Water Resources Research Act Program

Details for Project ID 2019CA026B

Towards a Mechanistic Understanding of the Multi-Scale Effects of Drought on Riverine Biodiversity

Institute: California
Year Established: 2019 Start Date: 2019-06-01 End Date: 2020-05-31
Total Federal Funds: $14,390 Total Non-Federal Funds: $21,795

Principal Investigators: Albert Vidal Ruhi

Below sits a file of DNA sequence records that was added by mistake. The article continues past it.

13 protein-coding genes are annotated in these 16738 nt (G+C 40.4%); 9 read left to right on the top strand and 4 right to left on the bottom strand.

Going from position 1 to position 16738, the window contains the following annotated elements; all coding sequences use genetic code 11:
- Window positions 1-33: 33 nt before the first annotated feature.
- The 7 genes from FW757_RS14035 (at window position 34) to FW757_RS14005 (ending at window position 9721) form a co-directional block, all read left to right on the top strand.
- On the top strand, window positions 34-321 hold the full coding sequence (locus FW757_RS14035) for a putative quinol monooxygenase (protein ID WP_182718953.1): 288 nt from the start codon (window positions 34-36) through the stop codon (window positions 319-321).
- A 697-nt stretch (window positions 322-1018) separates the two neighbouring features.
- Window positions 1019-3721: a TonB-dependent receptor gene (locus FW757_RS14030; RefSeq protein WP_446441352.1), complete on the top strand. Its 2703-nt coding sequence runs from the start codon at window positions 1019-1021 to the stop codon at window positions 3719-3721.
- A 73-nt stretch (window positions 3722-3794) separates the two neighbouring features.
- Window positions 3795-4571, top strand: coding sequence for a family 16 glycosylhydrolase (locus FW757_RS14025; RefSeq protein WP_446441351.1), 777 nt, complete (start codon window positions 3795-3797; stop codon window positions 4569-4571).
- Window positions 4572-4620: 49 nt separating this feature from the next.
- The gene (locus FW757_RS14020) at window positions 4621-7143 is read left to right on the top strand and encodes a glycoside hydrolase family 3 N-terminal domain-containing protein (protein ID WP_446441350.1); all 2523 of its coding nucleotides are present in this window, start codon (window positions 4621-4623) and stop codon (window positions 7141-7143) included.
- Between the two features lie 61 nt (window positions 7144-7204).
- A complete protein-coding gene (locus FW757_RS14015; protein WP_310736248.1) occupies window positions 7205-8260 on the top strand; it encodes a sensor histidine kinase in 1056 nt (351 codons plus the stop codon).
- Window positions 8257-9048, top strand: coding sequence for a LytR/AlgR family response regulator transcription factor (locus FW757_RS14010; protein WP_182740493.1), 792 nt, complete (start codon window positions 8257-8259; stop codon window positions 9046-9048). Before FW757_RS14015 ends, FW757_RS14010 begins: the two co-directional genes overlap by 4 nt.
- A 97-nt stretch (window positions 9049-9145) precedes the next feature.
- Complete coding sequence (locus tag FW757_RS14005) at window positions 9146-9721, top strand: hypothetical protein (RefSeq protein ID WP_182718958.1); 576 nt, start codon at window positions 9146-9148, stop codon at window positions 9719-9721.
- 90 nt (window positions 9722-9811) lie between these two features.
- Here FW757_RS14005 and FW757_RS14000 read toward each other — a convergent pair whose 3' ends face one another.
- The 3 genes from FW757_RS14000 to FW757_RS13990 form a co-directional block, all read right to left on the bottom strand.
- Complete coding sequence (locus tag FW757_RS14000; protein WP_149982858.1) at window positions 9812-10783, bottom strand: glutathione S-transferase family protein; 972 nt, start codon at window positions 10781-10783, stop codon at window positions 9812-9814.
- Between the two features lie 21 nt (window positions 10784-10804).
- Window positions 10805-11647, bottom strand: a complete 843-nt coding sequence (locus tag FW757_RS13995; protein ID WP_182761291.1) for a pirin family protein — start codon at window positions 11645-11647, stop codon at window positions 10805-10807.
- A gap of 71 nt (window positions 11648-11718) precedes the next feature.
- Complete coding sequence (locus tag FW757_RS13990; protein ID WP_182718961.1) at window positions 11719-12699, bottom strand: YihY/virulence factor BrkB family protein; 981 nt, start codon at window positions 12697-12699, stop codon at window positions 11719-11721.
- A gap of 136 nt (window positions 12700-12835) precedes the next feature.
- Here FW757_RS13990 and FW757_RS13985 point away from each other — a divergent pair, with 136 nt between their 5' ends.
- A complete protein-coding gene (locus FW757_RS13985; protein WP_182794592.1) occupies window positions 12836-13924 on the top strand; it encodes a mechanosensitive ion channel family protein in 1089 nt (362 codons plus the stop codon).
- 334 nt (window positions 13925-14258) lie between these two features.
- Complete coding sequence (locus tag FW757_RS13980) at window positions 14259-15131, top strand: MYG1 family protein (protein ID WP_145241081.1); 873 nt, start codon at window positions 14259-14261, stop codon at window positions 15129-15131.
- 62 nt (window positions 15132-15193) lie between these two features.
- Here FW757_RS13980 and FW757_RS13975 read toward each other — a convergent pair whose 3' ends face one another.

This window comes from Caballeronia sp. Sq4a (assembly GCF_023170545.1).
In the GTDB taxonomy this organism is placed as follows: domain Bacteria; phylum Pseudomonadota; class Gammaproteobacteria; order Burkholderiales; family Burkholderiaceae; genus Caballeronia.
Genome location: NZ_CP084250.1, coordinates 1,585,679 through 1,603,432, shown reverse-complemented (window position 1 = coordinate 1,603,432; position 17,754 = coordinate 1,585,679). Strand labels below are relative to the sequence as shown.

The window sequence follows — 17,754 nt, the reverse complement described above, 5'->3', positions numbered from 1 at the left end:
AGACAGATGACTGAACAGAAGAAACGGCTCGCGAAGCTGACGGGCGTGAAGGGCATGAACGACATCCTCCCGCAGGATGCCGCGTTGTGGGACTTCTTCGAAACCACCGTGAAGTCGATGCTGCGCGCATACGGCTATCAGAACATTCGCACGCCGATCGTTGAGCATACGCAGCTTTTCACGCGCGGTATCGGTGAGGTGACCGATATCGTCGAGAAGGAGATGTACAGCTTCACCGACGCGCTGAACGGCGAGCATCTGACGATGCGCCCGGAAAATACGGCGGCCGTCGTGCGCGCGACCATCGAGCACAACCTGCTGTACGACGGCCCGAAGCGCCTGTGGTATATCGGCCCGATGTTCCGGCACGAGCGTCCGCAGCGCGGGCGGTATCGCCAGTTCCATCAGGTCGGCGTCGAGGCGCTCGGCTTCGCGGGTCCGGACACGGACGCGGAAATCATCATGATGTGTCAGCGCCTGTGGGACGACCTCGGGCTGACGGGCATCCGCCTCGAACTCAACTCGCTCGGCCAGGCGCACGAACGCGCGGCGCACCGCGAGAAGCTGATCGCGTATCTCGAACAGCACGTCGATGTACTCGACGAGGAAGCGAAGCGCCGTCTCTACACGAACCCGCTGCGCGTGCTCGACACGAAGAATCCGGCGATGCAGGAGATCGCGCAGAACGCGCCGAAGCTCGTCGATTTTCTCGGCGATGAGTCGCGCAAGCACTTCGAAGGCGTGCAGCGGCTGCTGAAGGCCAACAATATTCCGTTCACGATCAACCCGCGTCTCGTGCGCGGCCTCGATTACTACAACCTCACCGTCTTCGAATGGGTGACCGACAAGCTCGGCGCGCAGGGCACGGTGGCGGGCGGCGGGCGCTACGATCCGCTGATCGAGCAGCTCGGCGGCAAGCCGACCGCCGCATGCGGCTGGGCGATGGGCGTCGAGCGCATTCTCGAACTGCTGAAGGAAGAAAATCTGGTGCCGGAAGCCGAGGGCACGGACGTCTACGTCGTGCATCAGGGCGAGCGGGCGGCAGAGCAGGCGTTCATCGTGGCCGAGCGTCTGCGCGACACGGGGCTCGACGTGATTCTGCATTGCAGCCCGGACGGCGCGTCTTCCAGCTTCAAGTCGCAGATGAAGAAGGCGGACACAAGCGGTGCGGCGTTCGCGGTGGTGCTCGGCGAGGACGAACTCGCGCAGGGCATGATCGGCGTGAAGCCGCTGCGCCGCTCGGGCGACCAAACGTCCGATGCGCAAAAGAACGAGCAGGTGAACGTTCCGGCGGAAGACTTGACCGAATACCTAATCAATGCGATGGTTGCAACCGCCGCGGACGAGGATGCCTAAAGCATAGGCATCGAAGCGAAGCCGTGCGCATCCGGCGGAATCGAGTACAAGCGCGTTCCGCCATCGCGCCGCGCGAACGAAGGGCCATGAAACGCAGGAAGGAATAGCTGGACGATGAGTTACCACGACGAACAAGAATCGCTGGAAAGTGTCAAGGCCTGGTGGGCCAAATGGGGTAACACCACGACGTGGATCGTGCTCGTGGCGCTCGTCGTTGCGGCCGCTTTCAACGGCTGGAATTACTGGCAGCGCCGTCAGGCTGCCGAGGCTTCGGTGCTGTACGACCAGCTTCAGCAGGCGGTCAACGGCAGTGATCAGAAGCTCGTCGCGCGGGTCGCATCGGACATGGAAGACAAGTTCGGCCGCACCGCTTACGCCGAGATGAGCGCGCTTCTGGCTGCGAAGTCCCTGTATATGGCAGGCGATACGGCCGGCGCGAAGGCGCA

Abstract: Intermittent streams comprise more than half of the global river network, and have rich faunas that contribute importantly to regional biodiversity. However, these fluctuating ecosystems are often overlooked, and the mechanisms that allow organisms to persist in them are still poorly understood. This is particularly true for aquatic invertebrates, a diverse group of organisms that plays a central role in sustaining fishes and amphibians of conservation interest in California’s intermittent streams. Here we propose to study an intermittent river network in central California (Chalone Creek basin in Pinnacles National Park) to investigate how seasonal and supraseasonal droughts influence aquatic invertebrate composition and abundance. In particular, we will examine how drought severity (% flow intermittency) and habitat fragmentation (distance to the closest perennial reach) control three key processes that allow invertebrates to persist in the face of drought: storage effects (organisms and resistance eggs surviving in wet sediments), aerial dispersal (organisms re-colonizing actively through flight; or passively carried by the wind), and aquatic dispersal (organisms re-colonizing via swimming and drift). To this end, we will combine seasonal surveys across the basin (16 sites) with a novel dispersal experiment aimed at quantifying the relative importance of these three mechanisms. The proposed research will provide graduate student training opportunities, and will generate peer-reviewed publications, communications in conferences, a white paper for managers, and an open data product. Our results will allow anticipating the ecological effects of flow regime change (e.g., perennial to intermittent), as well as the existence of critical thresholds in hydrologic fragmentation across the landscape. Both are key aspects to fully understand, and be able to adapt to, California’s increasing hydroclimatic variability.